Renewable Energy Task Force Announced by U.S. Army

Energy Initiatives Office Task Force aims to help Army operate on 25 percent renewable energy by 2025.

by / August 10, 2011
U.S. Army Secretary John M. McHugh

Secretary of the Army John McHugh announced Wednesday, Aug. 10, a new initiative to dramatically increase the Army’s integration of renewable energy solutions. In a press conference at the GovEnergy Conference in Cincinnati, McHugh said the Army views itself “as a target-rich environment” for reducing its dependence on fossil fuels. To that end, McHugh detailed the establishment of the Energy Initiatives Office (EIO) Task Force.

“To meet our longer term objectives, the goal that we have by 2025 to have 25 percent of our energy consumption coming from renewable sources, we have to do better. That’s why today I announce the formation of the Energy Office Initiative for the United States Army,” McHugh said.

The EIO Task Force will be operational by Sept. 15. Through the EIO, McHugh said, the Army will work with the private sector to create renewable energy solutions.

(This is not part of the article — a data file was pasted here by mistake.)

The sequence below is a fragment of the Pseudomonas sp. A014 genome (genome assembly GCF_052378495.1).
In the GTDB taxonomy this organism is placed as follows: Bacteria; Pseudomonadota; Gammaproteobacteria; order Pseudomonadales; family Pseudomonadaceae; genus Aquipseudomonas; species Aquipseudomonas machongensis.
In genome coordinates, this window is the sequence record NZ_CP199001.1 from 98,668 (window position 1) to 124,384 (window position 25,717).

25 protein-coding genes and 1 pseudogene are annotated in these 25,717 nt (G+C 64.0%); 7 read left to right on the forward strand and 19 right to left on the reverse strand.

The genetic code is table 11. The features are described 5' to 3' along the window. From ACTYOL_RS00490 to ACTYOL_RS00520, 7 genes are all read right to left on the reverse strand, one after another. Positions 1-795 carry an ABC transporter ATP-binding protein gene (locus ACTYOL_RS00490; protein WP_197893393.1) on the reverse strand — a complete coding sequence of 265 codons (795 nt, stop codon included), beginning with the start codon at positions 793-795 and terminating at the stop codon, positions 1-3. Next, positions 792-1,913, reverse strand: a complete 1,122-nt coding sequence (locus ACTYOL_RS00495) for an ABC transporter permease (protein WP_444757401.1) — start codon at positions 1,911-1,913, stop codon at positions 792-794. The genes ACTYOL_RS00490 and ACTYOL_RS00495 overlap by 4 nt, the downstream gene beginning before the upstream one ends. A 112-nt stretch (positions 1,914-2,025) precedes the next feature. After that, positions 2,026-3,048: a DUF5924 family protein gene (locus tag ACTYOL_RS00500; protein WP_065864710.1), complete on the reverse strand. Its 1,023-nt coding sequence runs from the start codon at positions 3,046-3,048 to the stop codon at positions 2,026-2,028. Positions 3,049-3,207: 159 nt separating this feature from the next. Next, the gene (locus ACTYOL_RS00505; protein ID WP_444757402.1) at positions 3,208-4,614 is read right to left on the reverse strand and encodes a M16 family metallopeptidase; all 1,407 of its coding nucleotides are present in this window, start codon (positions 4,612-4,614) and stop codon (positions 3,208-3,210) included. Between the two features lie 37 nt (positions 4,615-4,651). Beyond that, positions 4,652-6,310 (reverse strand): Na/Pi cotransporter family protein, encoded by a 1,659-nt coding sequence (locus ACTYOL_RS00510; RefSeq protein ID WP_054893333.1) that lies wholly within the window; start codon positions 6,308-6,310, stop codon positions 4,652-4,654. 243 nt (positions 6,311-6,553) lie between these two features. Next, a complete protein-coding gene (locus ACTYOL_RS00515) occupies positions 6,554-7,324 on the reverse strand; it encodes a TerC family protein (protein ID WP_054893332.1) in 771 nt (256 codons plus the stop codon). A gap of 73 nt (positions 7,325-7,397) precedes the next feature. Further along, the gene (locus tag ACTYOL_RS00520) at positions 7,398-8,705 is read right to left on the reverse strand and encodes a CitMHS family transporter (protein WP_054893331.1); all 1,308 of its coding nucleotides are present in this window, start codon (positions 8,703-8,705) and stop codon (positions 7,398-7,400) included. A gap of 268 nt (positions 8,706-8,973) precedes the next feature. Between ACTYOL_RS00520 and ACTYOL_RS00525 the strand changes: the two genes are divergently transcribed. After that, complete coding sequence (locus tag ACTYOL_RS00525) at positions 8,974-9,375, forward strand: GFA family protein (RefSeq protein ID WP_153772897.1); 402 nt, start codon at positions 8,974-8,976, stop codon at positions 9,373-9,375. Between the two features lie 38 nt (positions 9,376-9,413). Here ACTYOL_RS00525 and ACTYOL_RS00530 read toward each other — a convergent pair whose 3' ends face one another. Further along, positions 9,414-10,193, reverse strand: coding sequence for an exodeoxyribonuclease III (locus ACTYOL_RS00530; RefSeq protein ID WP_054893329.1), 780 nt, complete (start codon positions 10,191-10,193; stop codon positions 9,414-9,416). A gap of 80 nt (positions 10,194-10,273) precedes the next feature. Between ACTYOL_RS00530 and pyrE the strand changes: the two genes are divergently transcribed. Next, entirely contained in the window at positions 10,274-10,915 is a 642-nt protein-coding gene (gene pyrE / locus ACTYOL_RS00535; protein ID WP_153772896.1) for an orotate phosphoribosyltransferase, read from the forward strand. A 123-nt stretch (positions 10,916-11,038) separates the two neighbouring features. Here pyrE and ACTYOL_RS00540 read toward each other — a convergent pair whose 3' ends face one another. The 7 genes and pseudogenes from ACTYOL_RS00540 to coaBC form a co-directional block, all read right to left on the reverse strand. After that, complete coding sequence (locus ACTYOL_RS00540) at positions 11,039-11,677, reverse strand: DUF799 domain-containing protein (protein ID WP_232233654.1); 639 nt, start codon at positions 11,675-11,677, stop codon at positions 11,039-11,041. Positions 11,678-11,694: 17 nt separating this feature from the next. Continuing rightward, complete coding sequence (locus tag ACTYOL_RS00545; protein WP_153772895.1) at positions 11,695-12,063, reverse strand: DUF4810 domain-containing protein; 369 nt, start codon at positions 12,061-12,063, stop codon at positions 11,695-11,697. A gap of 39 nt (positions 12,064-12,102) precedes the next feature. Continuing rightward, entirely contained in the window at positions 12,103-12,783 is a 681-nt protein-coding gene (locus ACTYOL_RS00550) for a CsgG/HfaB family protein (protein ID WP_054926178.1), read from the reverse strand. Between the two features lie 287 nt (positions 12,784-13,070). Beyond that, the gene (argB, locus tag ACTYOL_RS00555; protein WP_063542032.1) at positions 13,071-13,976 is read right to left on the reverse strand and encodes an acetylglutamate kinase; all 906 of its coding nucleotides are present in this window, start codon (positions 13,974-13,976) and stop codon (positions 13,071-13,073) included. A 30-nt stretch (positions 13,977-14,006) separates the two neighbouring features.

“It will serve as a one-stop shop to allow the private sector to come and find the opportunities for partnerships in a variety of renewable and alternative energy programs,” McHugh said.

To meet the 25 percent by 2025 goal, the Army anticipates it will need $7.1 billion in investments. The EIO Task Force is designed to be the conduit through which that private-sector investment will be fostered.

“It’s the right thing to do for the environment,” McHugh said. “And certainly in this age of diminishing resources it’s the right thing to do for taxpayers and most importantly, it’s the right thing to do for our soldiers.”

The EIO Task Force will work within the Army to streamline existing acquisition processes and leverage industry for the execution of large-scale renewable and alternative energy projects on Army installations. Army installations currently are pursuing renewable energy infrastructure, but often lack needed expertise. The EIO Task Force will fill this expertise gap and provide resources focused on working with the private sector to execute large-scale renewable energy projects. This is expected to result in increased interest by project developers and improved financial options for the Army, according to a press release that followed McHugh’s announcement.

Chad Vander Veen

Chad Vander Veen is the former editor of FutureStructure.